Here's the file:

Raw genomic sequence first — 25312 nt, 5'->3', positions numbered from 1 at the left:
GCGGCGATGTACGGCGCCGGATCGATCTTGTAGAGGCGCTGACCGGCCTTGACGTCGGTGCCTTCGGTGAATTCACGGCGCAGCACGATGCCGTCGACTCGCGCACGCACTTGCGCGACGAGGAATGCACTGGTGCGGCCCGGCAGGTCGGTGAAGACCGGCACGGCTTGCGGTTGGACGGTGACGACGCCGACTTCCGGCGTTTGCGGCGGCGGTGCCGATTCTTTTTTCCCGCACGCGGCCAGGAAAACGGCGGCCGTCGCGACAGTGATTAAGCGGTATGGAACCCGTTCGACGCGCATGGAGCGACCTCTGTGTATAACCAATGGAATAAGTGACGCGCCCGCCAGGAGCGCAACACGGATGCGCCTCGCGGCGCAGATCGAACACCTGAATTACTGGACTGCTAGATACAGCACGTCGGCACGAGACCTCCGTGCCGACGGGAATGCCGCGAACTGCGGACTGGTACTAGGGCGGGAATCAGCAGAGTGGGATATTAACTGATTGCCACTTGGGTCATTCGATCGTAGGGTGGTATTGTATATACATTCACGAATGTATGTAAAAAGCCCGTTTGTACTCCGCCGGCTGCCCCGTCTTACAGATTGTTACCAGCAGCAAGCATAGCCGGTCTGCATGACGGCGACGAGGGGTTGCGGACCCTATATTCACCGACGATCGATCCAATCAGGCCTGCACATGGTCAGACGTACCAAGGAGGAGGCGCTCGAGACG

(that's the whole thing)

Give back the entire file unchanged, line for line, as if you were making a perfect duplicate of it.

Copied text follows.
Raw genomic sequence first — 25312 nt, 5'->3', positions numbered from 1 at the left:
GCGGCGATGTACGGCGCCGGATCGATCTTGTAGAGGCGCTGACCGGCCTTGACGTCGGTGCCTTCGGTGAATTCACGGCGCAGCACGATGCCGTCGACTCGCGCACGCACTTGCGCGACGAGGAATGCACTGGTGCGGCCCGGCAGGTCGGTGAAGACCGGCACGGCTTGCGGTTGGACGGTGACGACGCCGACTTCCGGCGTTTGCGGCGGCGGTGCCGATTCTTTTTTCCCGCACGCGGCCAGGAAAACGGCGGCCGTCGCGACAGTGATTAAGCGGTATGGAACCCGTTCGACGCGCATGGAGCGACCTCTGTGTATAACCAATGGAATAAGTGACGCGCCCGCCAGGAGCGCAACACGGATGCGCCTCGCGGCGCAGATCGAACACCTGAATTACTGGACTGCTAGATACAGCACGTCGGCACGAGACCTCCGTGCCGACGGGAATGCCGCGAACTGCGGACTGGTACTAGGGCGGGAATCAGCAGAGTGGGATATTAACTGATTGCCACTTGGGTCATTCGATCGTAGGGTGGTATTGTATATACATTCACGAATGTATGTAAAAAGCCCGTTTGTACTCCGCCGGCTGCCCCGTCTTACAGATTGTTACCAGCAGCAAGCATAGCCGGTCTGCATGACGGCGACGAGGGGTTGCGGACCCTATATTCACCGACGATCGATCCAATCAGGCCTGCACATGGTCAGACGTACCAAGGAGGAGGCGCTCGAGACG